The Midwest Mineral Property is located in Mineral County Colorado in the Creede Mining District. The property consists of four (4) contiguous lode mining claims, staked, and mapped to provide maximum coverage of the relevant locatable deposits in the area.
The Midwest Property is reported to have been discovered in 1899 on an outcrop of gold bearing chalcopyrite. No real development was executed until 1910, and the mine operated from that date until 2003 when John Jackson, the last known owner, let the property lapse due to old age and failing health.
The Midwest as it currently sits is the third incarnation of the property. The drift entrance is at 10,250 of elevation. This is actually the lower entrance. The original drift being the Colewood Tunnel which is roughly 10,450 and a few hundred feet north. The Colewood tunnel is largely unmapped but is reported to have a winze at 60 that drops into the current workings of the Midwest. There is also another collapsed drift behind the air/electric building. This portal suffered from a lot of slough and loose dirt. It was replaced by the current drift in 1953 or 1956.
The mine was worked for high grade silver, with reported values from 11oz/T to 60oz/T. In the mid-1960s, gold was discovered at a crosscut 1000 into the drifting. This crosscut was driven 1000 and showed enough value that Colorado Fuel and Oil (CF&I) and Homestake Mining purchased shares in the operation and invested many thousands of dollars into the renovation and development.
In 1982, Homestake, under the guidance of Mr. Jackson had cleared and shored all of the workings at the Midwest and were ready for commercial scale mining. Unfortunately, the gold prices were on a steady decline and Homestake was too over-extended on other projects to devote any more time to the project. They kept the property mothballed and in good condition up until 1993 when the federal government voided claims across the nation.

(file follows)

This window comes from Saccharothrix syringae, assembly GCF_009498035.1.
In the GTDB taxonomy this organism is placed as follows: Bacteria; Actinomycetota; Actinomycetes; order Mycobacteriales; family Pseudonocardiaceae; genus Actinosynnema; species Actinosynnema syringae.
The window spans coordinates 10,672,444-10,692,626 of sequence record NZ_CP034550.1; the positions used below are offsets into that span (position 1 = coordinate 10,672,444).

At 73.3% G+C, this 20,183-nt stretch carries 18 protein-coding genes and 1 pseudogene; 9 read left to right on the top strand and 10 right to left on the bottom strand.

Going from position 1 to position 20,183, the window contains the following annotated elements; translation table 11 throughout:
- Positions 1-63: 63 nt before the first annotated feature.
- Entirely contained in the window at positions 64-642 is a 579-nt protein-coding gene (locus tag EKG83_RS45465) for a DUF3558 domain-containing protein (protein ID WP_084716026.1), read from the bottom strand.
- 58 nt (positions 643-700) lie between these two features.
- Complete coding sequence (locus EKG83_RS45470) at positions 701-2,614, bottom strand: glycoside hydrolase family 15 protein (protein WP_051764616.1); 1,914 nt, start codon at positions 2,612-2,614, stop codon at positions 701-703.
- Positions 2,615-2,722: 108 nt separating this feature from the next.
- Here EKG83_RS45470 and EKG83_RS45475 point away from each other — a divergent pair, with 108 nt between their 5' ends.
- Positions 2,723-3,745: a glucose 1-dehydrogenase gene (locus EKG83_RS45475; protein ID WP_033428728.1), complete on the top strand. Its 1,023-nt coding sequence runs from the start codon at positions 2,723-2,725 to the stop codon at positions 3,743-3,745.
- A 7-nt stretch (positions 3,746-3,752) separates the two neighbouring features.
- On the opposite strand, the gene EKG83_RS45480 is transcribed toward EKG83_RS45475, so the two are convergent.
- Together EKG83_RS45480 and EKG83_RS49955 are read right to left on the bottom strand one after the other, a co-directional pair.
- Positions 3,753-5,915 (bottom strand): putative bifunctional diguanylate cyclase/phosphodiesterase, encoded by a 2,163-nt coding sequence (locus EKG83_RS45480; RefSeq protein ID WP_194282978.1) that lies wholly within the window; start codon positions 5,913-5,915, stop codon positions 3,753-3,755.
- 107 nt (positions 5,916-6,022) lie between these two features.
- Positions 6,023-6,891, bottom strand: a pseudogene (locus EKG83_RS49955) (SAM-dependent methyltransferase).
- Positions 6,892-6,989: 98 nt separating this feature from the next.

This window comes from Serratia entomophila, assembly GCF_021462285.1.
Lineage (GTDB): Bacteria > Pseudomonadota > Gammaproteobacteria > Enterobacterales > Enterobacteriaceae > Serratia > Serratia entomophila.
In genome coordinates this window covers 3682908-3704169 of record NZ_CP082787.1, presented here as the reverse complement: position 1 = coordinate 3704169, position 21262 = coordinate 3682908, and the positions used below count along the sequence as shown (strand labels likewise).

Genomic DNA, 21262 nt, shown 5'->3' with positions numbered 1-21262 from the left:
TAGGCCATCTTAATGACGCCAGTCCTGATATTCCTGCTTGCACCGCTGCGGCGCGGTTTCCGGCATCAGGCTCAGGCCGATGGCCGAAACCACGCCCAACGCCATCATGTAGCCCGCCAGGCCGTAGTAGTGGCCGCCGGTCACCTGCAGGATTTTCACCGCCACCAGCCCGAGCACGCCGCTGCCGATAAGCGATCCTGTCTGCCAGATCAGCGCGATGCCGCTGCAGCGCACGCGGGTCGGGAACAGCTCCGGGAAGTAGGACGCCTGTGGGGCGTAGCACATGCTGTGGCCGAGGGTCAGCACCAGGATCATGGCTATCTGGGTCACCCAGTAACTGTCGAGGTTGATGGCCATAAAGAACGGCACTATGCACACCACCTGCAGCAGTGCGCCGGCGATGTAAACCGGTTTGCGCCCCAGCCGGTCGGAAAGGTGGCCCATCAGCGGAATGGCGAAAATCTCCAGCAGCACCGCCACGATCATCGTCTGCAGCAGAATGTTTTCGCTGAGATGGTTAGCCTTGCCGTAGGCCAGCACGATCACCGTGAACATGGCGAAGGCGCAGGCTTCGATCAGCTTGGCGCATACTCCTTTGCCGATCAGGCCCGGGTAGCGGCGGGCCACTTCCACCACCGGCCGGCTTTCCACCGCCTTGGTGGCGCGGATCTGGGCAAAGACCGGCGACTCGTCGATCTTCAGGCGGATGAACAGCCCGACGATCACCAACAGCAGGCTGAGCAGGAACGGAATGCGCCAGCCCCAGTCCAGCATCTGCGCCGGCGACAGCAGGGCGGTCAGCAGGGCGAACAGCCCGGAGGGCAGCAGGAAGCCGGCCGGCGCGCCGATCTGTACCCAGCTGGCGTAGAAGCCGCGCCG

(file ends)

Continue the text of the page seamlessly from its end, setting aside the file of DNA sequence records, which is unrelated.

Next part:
Some USGS reports state that there was no production from the property during its lifecycle. This is in contradiction to Johnson who stated that the property consistently provided $100-150k in gold and silver that was processed in Leadville. In his words, if we reported the output of the mine, we would have been taxed on it and all the regulations would have been required to operate the site.
Samples and assays on the property were taken from the Colewood Tunnel (collapsed) dump and handpicked from the remnants of the dumps at the Midwest. In 2010, there were thousands of core samples as well. Surveyors fished through these cores for specimens that showed metallic disposition and took these for assay as well.
There is excellent access to the site via established old mining roads that are currently used for touring and access to the upper mountain range. There are steep grades that may be challenging in wet weather and unpassable in snowy conditions.
This is an underground property. It is not suitable for open pit work. It is not suitable for surface working or processing dumps. Development will be progressed by opening up the established veins and fault deposits that have been identified underground. Stoping and packing out high grade ores for processing will be the general method required to make this property a profitable venture.
There are defined and mapped veins running through the property and various veins that have been intercepted but never worked on a commercial scale.
The majority of the dumps were removed from the property in 2003 when an EPA funded clean up, concerned with dumps bleeding into the creek, compounded and removed much of the dump. There are still some parts of the dump that can be found with a careful examination of the area.
Gold Rush Expeditions, Inc. acquired the site in 2011, staked and mapped the surface in 2012 and held the site until it was sold in 2015. The buyers were unable to secure funding for development and the property was returned to Gold Rush Expeditions, Inc. in 2017. It has not been addressed since that time.
The property is currently under a notice of Exploration with an active bond to allow for access into the workings to examine the geology and minerals as well as sampling. The primary drift is slated to be opened in Spring of 2023.